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Solstice Archive

Reference Code: GBR/0012/MS Add.10182

Scope and Contents

Papers relating to the magazine Solstice, comprising work submitted and correspondence addressed to various editors.


  • Creation: 1961 - 1969


Conditions Governing Access

Unless restrictions apply, the collection is open for consultation by researchers using the Manuscripts Reading Room at Cambridge University Library. For further details on conditions governing access please contact Information about opening hours and obtaining a Cambridge University Library reader's ticket is available from the Library's website (

Biographical / Historical

Nine issues of the student literary magazine Solstice were published, appearing quarterly between 1966 and 1967 and, from issue 6, three times a year until 1969. Its editors were successively Phil Short (issues 1–3), Susan Limb (issue 4), Philip Prowse (issues 4–5), Robin Ritzema (issues 4–5), Jim Manley (issue 6), Dave Miller (issue 6), Brian Morse (issues 7–8), Steve Bradshaw (issues 7–8), John Cook (issue 9) and Graham Swift (issue 9). Other roles, including that of editorial assistant, were filled by Richard Hartill, Mike Edwards, Rodney Priest, Philip Prowse, Susan Limb, Robin Ritzema, Michael Egan, Eve Johansson, Neil Mundy, Pete Thomas, Desmond Lapsley, Dave Brooks, Jonathan Roberts, Dave Russell, Caroline Wells, Steve Esplen, John Harcourt, Nicky Graves, Geoff Taylor, Anne Matthews, Graham Ritchie, David Miller, Sara Davis, Michael Glover, Veronica Forrest [Veronica Forrest-Thomson], Chips Hardy, Colin Penny, Paul Springfield, Anne Thomson, Angela Tilby and Caroline Keen. The magazine’s editorial addresses were successively 6b Castle Street, Cambridge (issue 1) and 21a Silver Street, Cambridge (issues 2–9). Enquiries for advertising space were directed to Arthur Boyars in London (issues 2–3). By the time of its fifth issue in 1967, Solstice claimed to have ‘the largest circulation of any British literary quarterly’.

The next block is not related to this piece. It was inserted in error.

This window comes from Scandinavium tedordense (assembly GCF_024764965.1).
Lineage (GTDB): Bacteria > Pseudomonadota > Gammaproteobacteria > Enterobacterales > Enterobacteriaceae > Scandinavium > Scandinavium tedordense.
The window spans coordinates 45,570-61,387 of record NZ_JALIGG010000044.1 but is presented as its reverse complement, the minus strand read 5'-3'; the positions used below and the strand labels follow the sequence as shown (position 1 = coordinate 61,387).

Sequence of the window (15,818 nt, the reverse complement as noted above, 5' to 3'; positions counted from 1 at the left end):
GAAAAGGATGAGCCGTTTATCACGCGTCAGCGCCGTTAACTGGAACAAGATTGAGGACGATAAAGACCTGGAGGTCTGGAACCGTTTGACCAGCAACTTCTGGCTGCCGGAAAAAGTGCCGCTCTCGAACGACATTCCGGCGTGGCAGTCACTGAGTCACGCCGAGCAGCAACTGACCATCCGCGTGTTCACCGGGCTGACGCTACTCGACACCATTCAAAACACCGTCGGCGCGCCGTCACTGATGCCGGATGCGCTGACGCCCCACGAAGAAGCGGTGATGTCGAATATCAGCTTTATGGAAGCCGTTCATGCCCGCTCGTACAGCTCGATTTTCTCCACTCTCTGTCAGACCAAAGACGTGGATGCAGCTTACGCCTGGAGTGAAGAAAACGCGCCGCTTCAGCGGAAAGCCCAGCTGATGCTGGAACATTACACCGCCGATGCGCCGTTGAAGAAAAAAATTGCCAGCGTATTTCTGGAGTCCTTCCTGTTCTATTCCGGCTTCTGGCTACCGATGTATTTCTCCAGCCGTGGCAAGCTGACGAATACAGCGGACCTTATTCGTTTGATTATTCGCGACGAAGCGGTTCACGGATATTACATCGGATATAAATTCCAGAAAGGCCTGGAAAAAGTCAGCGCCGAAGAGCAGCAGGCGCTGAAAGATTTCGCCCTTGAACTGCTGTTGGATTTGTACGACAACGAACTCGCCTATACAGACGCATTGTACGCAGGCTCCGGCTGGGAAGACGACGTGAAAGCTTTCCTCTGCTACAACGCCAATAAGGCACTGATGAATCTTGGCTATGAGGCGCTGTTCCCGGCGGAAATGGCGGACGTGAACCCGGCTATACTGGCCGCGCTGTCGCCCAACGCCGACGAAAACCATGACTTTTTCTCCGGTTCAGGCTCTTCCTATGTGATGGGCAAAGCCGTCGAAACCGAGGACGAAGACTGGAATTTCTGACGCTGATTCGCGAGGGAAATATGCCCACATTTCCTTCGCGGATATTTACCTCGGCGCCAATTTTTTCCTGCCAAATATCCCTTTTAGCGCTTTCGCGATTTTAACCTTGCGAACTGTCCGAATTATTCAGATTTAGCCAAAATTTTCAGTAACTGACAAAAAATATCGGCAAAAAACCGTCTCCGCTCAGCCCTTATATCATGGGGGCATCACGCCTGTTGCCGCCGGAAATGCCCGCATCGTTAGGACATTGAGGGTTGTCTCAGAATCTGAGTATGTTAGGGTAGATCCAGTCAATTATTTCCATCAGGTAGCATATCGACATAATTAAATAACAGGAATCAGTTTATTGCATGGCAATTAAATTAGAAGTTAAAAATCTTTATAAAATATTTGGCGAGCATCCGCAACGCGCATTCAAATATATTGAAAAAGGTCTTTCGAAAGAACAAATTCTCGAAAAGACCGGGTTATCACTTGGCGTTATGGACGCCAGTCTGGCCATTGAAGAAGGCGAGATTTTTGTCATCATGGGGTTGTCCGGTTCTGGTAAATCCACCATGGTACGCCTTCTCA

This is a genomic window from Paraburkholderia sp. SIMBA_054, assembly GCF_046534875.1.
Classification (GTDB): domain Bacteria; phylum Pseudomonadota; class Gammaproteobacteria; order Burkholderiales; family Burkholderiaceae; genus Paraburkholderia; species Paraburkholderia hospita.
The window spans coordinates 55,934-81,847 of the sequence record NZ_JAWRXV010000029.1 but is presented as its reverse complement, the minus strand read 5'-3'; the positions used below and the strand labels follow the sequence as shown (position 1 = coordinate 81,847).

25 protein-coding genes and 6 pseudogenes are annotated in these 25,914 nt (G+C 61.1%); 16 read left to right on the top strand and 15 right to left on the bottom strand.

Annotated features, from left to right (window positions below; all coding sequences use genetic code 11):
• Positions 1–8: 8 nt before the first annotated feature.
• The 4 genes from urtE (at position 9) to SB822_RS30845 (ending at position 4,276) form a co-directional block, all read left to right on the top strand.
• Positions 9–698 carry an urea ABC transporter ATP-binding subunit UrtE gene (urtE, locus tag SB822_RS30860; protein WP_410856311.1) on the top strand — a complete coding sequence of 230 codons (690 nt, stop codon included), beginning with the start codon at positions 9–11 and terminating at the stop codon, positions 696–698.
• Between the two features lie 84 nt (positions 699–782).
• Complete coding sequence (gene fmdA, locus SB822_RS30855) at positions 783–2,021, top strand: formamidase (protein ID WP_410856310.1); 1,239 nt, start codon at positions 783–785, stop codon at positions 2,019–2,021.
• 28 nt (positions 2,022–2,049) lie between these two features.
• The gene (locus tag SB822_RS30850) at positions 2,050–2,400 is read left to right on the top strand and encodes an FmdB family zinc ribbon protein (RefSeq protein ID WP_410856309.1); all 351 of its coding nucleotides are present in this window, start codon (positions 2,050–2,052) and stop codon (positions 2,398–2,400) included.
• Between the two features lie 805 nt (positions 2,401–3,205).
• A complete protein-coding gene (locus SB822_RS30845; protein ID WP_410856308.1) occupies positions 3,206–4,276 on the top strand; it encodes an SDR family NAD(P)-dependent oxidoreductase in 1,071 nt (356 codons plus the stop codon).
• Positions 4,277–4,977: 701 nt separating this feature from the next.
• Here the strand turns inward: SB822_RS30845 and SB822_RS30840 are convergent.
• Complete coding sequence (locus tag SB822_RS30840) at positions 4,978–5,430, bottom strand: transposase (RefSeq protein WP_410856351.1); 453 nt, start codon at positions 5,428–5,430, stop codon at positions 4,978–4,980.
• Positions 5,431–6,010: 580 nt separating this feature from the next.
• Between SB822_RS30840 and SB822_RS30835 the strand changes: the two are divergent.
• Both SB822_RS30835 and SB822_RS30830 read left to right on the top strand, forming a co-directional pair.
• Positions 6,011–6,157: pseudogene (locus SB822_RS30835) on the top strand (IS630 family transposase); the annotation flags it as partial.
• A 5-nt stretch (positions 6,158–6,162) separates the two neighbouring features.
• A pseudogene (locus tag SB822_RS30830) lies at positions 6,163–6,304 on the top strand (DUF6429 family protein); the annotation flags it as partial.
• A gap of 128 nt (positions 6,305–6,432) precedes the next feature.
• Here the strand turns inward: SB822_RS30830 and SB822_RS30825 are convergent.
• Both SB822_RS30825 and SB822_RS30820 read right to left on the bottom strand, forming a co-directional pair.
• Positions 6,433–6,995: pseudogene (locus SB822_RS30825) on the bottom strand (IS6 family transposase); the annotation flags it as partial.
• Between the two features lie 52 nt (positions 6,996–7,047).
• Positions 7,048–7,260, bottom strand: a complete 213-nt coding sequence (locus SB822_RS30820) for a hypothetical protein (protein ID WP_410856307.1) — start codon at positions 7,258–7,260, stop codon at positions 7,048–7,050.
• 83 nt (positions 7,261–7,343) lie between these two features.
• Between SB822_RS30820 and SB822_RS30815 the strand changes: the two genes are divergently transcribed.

Solstice published both poetry and fiction, but consistently devoted more pages to verse than prose. Graphics also appeared. Each issue was prefaced by an untitled editorial statement, and from these an account of the magazine’s aims can be derived. The original object was to publish the work of young writers, from both within and outside the universities, and while this was largely adhered to, issue 5 announced the inclusion of work by established as well as new writers, and issue 6, ‘under new management’, announced the continuation of the policy. In issue 7 and Solstice was described as providing ‘a forum in which undergraduates can measure up to the standards of better known writers’. The editors aimed to print more than one piece by each writer, in order to give ‘a fair, representative view of a certain number of writers rather than a fleeting glimpse of many more’ (Solstice 4). The magazine was never parochial, and consistently featured work from writers based outside Cambridge and beyond academia. There was a consistent interest in international poetry, issue 3 having a ‘Latin-American section’, issue 4 an ‘American supplement’, issue 7 translations by Michael Hamburger, Derek Wavell and Daniel Weissbort, and issue 8 a set of ‘Three Cuban poets’ in translations by Nathaniel Tarn.


1 archive box(es) (1 box)

Language of Materials


Immediate Source of Acquisition

Purchased, 2017, with the exception of file 59, the contents of which were removed from copies of Solstice held in the University Library at classmark L727.c.336 in 2019.

Language of description
Script of description

Repository Details

Part of the Cambridge University Library Repository

Cambridge University Library
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